The book is a provocative read for those of us questioning where in the arc of history the American Empire resides and what may happen to the economy next. There are few tomes that coherently map such broad economic histories as well as Mr. Dalio’s. Perhaps more unusually, Mr. Dalio has managed to identify metrics from that history that can be applied to understand today. He examined four empires: the Dutch, British, American and Chinese.
He writes that each followed almost the exact same path:
“Rising education leads to increased innovation and technology, which leads to an increased share of world trade and military strength, stronger economic output, the building of the world’s leading financial center, and, with a lag, the establishment of the currency as a reserve currency. And you can see how for an extended period most of these factors stayed strong together and then declined in a similar order. The common reserve currency, just like the world’s common language, tends to stick around after an empire has begun its decline because the habit of usage lasts longer than the strengths that made it so commonly used.”
Today, Mr. Dalio is most concerned about the end of the American Empire and the beginning of another Chinese Empire, a transition he believes could lead to war. He writes that Americans misunderstand the Chinese and their own place in history.:
“300 years seems like a very long time ago to Americans, but for the Chinese, it isn’t long at all. While the prospect of a revolution or a war that will overturn the US system is unimaginable to most Americans, both seem inevitable to the Chinese because they have seen those things happen again and again and have studied the patterns that inevitably precede them. While most Americans focus on particular events, especially those that are happening now, most Chinese leaders view current events in the context of larger, more evolutionary patterns.”
He believes any attempt by the United States to control or change China will only backfire:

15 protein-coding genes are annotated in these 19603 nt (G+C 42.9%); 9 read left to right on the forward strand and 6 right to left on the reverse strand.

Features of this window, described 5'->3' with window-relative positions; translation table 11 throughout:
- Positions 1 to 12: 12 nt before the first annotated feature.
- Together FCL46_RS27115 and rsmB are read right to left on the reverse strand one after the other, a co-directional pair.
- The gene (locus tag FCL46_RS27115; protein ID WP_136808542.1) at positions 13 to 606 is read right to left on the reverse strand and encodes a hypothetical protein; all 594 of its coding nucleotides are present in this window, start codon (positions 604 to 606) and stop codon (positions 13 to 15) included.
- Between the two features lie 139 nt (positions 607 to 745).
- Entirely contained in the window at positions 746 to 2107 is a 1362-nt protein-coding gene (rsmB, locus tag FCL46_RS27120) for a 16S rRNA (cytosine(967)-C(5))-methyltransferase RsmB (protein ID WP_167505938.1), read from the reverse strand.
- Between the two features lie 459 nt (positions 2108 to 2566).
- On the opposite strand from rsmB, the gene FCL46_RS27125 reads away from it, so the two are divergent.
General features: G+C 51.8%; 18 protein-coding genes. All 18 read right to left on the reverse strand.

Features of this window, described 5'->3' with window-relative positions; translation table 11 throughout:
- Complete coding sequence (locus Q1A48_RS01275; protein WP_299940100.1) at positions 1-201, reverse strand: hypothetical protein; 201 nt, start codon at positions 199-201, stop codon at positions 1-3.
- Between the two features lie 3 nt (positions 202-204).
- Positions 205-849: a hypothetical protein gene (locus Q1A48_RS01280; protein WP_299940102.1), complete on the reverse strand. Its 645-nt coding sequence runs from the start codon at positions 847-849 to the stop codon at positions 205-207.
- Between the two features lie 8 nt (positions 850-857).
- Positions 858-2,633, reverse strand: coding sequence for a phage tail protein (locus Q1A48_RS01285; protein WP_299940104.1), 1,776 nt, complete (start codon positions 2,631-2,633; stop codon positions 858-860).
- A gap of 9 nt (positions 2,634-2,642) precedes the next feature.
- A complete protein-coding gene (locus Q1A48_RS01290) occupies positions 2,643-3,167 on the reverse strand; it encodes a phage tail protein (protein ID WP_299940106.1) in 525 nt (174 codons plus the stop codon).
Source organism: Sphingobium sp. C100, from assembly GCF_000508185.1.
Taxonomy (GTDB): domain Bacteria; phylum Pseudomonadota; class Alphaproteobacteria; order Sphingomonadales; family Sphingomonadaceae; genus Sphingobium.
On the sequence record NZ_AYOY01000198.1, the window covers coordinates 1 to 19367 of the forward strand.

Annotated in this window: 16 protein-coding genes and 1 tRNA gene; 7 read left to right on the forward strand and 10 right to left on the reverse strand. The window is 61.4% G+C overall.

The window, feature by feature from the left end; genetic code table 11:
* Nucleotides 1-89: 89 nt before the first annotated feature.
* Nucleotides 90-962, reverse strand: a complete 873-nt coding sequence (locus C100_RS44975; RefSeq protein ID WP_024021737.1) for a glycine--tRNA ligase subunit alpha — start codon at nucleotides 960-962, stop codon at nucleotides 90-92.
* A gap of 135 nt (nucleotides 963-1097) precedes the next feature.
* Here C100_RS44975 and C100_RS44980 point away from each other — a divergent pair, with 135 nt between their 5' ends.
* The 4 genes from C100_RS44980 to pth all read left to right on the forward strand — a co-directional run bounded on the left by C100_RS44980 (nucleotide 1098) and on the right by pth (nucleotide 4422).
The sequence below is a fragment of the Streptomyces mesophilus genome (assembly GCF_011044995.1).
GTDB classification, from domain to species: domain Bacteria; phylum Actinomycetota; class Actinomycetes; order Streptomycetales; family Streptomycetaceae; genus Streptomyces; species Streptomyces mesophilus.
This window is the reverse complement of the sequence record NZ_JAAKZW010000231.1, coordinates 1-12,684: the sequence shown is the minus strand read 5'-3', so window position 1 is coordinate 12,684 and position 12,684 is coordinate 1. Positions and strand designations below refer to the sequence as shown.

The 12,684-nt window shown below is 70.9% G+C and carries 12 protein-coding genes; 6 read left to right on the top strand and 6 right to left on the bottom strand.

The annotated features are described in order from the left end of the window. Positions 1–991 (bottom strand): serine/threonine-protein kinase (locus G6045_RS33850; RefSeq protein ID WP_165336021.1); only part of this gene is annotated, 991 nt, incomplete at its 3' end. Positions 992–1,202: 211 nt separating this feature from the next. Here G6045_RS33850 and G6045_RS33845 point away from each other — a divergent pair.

“Given China’s impressive track record and how deeply imbued the culture behind it is, there is no more chance of the Chinese giving up their values and their system than there is of Americans giving up theirs. Trying to force the Chinese and their systems to be more American would, to them, mean subjugation of their most fundamental beliefs, which they would fight to the death to protect. To have peaceful coexistence Americans must understand that the Chinese believe that their values and their approaches to living out these values are best, as much as Americans believe their American values and their ways of living them out are best.”
Ultimately he concludes that “If the US continues to decline and China continues to rise, what matters most is whether or not each can do so gracefully.”
I spoke to Mr. Dalio by video call, and he acknowledged that before doing the research, he “really didn’t have much of an understanding of the connection with internal conflicts, external conflicts, the cost of war — financial and nonfinancial — and the impact of nature.”
He was particularly shocked by the role of natural disasters on economies. “Nature, meaning climate, it was surprising to me — that it caused more revolutions and more deaths and wars and depressions,” he said.
Mr. Dalio said he’s not a pessimist. “I’m not trying to be fatalistic,” he said. “I am trying to give that arc. I’m trying to get measurements that are objective.”